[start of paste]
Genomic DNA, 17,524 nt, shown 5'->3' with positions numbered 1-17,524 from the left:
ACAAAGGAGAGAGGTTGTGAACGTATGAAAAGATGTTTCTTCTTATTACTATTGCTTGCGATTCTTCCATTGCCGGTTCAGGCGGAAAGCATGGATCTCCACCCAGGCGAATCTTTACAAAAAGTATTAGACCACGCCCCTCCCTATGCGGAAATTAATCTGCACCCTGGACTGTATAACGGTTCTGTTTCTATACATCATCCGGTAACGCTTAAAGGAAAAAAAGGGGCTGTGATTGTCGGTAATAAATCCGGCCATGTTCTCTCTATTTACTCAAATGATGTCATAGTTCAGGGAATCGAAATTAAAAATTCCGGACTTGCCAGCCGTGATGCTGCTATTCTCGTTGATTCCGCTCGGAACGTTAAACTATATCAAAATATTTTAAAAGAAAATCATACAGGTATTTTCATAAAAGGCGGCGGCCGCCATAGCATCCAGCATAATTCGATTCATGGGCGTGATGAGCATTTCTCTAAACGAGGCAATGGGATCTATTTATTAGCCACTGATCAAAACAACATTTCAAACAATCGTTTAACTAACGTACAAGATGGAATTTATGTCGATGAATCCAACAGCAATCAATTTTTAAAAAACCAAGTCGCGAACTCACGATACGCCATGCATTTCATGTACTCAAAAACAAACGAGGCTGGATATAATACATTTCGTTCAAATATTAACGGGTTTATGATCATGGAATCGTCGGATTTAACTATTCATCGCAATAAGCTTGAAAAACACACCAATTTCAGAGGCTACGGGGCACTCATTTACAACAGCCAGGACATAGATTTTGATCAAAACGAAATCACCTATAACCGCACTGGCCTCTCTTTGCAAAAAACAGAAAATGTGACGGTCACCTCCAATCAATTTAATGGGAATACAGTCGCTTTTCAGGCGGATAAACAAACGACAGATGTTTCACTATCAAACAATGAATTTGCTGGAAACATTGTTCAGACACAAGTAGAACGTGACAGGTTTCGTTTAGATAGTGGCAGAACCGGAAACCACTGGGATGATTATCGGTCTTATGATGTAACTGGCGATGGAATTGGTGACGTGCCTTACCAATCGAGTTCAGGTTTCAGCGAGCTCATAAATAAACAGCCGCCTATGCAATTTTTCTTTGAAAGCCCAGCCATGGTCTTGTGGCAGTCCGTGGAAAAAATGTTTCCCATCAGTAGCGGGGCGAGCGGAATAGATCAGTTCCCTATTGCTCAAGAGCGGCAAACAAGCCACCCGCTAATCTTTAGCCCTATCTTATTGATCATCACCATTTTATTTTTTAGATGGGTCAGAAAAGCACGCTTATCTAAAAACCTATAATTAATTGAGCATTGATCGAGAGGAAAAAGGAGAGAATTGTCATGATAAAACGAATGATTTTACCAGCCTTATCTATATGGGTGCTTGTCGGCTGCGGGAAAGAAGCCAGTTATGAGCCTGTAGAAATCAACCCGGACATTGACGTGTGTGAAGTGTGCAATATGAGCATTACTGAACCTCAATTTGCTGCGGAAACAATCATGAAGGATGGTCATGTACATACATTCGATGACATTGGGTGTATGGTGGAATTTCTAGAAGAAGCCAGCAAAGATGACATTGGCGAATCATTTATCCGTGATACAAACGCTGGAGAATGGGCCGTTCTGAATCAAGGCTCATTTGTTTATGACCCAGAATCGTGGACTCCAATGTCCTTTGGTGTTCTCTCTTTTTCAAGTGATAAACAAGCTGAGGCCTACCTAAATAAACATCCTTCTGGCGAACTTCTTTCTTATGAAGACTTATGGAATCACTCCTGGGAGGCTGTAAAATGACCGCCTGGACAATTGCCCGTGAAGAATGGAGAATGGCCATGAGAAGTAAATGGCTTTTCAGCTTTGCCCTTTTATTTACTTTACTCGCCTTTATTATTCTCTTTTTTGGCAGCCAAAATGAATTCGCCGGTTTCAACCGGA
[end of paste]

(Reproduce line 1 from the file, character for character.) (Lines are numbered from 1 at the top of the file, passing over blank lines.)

Genomic DNA, 17,524 nt, shown 5'->3' with positions numbered 1-17,524 from the left: